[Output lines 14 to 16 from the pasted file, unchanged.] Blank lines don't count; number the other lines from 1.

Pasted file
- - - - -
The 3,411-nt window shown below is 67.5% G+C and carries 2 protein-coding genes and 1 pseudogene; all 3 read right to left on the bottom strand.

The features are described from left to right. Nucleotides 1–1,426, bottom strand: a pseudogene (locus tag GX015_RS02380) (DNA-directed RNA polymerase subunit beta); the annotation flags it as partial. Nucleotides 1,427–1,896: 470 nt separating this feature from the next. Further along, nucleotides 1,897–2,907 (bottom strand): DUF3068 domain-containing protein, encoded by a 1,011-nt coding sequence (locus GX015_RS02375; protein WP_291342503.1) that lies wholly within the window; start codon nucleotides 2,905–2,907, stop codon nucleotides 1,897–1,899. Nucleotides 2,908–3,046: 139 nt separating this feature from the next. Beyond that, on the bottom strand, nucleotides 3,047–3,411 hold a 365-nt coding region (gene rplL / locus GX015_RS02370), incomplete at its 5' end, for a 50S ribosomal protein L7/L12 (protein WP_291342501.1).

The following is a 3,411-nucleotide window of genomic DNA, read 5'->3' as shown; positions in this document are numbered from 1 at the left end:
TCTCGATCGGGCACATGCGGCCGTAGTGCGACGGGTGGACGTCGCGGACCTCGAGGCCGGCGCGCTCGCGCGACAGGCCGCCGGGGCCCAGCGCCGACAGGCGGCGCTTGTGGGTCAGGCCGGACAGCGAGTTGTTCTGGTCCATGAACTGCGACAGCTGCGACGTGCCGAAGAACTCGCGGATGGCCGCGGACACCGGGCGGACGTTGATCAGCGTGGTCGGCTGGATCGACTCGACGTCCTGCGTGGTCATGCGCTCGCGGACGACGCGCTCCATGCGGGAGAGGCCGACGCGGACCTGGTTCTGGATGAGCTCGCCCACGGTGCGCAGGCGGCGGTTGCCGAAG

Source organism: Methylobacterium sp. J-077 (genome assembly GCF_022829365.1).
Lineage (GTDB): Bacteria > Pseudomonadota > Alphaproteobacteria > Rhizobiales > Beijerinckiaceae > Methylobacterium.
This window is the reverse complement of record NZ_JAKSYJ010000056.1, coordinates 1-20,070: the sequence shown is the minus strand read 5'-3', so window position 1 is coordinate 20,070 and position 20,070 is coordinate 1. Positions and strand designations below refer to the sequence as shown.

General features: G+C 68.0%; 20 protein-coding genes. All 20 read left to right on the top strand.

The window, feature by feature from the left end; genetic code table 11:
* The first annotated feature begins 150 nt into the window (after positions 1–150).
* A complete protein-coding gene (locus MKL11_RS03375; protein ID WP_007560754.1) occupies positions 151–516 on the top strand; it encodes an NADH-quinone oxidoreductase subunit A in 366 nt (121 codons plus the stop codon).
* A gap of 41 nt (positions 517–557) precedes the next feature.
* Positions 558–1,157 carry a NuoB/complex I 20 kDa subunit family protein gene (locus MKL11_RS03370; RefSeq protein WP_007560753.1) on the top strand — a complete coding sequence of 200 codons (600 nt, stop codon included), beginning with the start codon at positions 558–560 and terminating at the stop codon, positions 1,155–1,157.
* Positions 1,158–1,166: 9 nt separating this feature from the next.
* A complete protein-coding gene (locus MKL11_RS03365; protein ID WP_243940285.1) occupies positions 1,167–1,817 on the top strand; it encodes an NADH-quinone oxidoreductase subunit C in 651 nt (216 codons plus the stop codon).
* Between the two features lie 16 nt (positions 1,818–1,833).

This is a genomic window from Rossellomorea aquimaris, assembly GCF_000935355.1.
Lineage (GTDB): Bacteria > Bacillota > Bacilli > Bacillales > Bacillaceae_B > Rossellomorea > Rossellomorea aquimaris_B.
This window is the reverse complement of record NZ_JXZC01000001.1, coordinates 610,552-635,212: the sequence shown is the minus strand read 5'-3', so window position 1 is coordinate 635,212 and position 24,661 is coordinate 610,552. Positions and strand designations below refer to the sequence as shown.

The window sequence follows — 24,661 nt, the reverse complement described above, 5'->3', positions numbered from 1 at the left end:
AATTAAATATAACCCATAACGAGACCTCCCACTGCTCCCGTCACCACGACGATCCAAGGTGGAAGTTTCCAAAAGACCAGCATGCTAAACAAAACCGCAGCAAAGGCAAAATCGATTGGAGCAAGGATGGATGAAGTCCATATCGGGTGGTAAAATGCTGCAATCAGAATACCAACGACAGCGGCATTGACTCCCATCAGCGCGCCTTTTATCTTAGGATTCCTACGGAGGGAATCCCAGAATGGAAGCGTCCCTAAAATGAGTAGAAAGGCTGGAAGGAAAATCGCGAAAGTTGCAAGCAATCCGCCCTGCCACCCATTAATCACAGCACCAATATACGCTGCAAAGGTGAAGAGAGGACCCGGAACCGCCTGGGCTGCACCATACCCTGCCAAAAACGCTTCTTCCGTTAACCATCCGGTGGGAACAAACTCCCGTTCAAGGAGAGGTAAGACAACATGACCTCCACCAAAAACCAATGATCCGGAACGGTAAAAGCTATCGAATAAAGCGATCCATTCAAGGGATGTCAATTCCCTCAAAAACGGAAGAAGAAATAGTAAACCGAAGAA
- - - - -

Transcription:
* Positions 1,158–1,166: 9 nt separating this feature from the next.
* A complete protein-coding gene (locus MKL11_RS03365; protein ID WP_243940285.1) occupies positions 1,167–1,817 on the top strand; it encodes an NADH-quinone oxidoreductase subunit C in 651 nt (216 codons plus the stop codon).
* Between the two features lie 16 nt (positions 1,818–1,833).